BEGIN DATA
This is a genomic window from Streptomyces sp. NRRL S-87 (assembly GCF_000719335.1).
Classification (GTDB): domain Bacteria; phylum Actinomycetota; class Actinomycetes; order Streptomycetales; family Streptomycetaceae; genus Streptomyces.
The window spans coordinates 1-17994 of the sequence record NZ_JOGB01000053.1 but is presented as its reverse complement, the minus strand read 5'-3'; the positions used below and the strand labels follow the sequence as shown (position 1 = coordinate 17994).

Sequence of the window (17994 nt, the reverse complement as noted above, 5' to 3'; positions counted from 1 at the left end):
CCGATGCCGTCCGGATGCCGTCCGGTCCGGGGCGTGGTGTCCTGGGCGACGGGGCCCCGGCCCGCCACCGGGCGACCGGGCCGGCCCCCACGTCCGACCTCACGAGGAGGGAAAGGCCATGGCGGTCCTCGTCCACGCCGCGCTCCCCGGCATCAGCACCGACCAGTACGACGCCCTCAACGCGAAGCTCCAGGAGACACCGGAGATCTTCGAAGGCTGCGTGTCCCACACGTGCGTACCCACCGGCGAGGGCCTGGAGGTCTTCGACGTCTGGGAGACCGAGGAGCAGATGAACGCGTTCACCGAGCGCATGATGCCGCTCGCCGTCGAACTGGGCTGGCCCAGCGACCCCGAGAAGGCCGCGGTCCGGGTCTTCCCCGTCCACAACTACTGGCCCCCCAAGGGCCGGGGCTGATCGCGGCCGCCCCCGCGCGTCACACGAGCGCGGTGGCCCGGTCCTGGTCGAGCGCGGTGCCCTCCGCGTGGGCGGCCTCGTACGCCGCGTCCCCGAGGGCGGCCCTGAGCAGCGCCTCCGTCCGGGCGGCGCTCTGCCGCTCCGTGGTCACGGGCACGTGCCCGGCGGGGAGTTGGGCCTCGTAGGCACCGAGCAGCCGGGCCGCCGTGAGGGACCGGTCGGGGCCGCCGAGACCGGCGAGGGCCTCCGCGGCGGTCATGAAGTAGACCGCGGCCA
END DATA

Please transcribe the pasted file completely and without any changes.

This is a genomic window from Streptomyces sp. NRRL S-87 (assembly GCF_000719335.1).
Classification (GTDB): domain Bacteria; phylum Actinomycetota; class Actinomycetes; order Streptomycetales; family Streptomycetaceae; genus Streptomyces.
The window spans coordinates 1-17994 of the sequence record NZ_JOGB01000053.1 but is presented as its reverse complement, the minus strand read 5'-3'; the positions used below and the strand labels follow the sequence as shown (position 1 = coordinate 17994).

Sequence of the window (17994 nt, the reverse complement as noted above, 5' to 3'; positions counted from 1 at the left end):
CCGATGCCGTCCGGATGCCGTCCGGTCCGGGGCGTGGTGTCCTGGGCGACGGGGCCCCGGCCCGCCACCGGGCGACCGGGCCGGCCCCCACGTCCGACCTCACGAGGAGGGAAAGGCCATGGCGGTCCTCGTCCACGCCGCGCTCCCCGGCATCAGCACCGACCAGTACGACGCCCTCAACGCGAAGCTCCAGGAGACACCGGAGATCTTCGAAGGCTGCGTGTCCCACACGTGCGTACCCACCGGCGAGGGCCTGGAGGTCTTCGACGTCTGGGAGACCGAGGAGCAGATGAACGCGTTCACCGAGCGCATGATGCCGCTCGCCGTCGAACTGGGCTGGCCCAGCGACCCCGAGAAGGCCGCGGTCCGGGTCTTCCCCGTCCACAACTACTGGCCCCCCAAGGGCCGGGGCTGATCGCGGCCGCCCCCGCGCGTCACACGAGCGCGGTGGCCCGGTCCTGGTCGAGCGCGGTGCCCTCCGCGTGGGCGGCCTCGTACGCCGCGTCCCCGAGGGCGGCCCTGAGCAGCGCCTCCGTCCGGGCGGCGCTCTGCCGCTCCGTGGTCACGGGCACGTGCCCGGCGGGGAGTTGGGCCTCGTAGGCACCGAGCAGCCGGGCCGCCGTGAGGGACCGGTCGGGGCCGCCGAGACCGGCGAGGGCCTCCGCGGCGGTCATGAAGTAGACCGCGGCCA